Philippians (TNTC) by Jeannine Brown

Philippians is the latest new release in the rapidly unfolding complete revision of the time-honored Tyndale New Testament Commentary series. Brown replaces the somewhat controversial Ralph Martin volume that was itself a revision of his earlier work. Without doubt, that Martin volume took the most criticism in the series. For that reason, this is a welcome replacement.

This work, fortunately, is not going to be as controversial. I wouldn’t call this book riveting as it aims slightly more toward scholars than is typical of this series. At times, what Bible students or pastors would want takes a back seat to more scholarly interests. The author seemed quite knowledgeable, but took, perhaps, too academic an outlook for this series.

I also saw something, too, in this volume that I had not seen in any other I could remember. When I said it had an academic tone, it seemed as though she wrote for younger seminary students. She would explain what she was talking about as if it were the reader’s first encounter with the subject. For example, when discussing reconstructing the situation of the Philippians she had two full paragraphs on how to have a balanced approach in historical reconstruction. That would be helpful to a new student but perhaps others wouldn’t like it. She sounded like a professor teaching at many points.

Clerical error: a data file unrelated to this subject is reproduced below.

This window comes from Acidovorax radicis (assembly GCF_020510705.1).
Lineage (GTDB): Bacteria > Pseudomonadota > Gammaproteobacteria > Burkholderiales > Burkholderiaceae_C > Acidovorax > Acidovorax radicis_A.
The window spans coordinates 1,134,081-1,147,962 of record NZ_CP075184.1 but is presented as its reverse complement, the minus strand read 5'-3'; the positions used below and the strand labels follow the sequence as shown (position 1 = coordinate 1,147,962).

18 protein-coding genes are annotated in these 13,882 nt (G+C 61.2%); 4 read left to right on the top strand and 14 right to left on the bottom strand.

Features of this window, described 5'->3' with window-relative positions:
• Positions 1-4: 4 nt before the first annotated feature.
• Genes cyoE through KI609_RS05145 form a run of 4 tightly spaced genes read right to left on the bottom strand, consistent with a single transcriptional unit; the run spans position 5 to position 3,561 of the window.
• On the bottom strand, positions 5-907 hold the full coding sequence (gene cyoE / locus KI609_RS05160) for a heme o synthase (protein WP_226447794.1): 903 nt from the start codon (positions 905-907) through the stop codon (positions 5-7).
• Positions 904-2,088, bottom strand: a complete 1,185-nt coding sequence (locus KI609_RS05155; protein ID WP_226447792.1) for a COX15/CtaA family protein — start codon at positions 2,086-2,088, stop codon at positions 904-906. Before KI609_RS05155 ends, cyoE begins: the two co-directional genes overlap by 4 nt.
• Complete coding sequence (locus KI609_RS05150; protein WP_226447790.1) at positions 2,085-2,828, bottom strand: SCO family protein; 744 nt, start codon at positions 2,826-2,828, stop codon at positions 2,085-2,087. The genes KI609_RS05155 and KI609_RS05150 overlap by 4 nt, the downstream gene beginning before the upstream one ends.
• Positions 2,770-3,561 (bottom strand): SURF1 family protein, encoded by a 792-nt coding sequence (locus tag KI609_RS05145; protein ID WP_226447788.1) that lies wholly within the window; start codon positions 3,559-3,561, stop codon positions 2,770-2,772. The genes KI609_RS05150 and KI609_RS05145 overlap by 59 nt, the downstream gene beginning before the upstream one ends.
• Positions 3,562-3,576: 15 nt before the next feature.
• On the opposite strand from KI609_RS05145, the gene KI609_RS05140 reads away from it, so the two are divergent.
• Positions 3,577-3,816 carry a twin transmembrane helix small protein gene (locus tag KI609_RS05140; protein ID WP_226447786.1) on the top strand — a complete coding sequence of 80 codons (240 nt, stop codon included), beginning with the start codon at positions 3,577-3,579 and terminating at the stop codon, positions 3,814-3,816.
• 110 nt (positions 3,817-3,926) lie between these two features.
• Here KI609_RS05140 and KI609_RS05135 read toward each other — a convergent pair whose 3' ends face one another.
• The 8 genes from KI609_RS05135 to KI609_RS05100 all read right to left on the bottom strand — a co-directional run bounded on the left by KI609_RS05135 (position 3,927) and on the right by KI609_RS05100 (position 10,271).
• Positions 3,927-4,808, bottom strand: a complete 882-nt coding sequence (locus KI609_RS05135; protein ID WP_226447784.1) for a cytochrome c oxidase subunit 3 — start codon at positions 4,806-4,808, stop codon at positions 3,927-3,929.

I’m not suggesting this is a bad commentary just that it might not be for all tastes. She is an accomplished scholar and has written and edited major works. Perhaps that is more her forte than a work for Bible students and pastors or the typical TNTC user.

Still, she handled Philippians 2 far better than Martin did and has for sure superseded his work. I wouldn’t want this volume to be my only one for Philippians, but it one be fine as one of a few I’d consult.

I received this book free from the publisher. I was not required to write a positive review. The opinions I have expressed are my own. I am disclosing this in accordance with the Federal Trade Commission’s 16 CFR, Part 255.

FDR by Jean Edward Smith (Presidential Bio. Series)

FDR is clearly one of our most consequential presidents. Smith is one of the best presidential biographers. I knew, then, this would be a good read and I was not disappointed.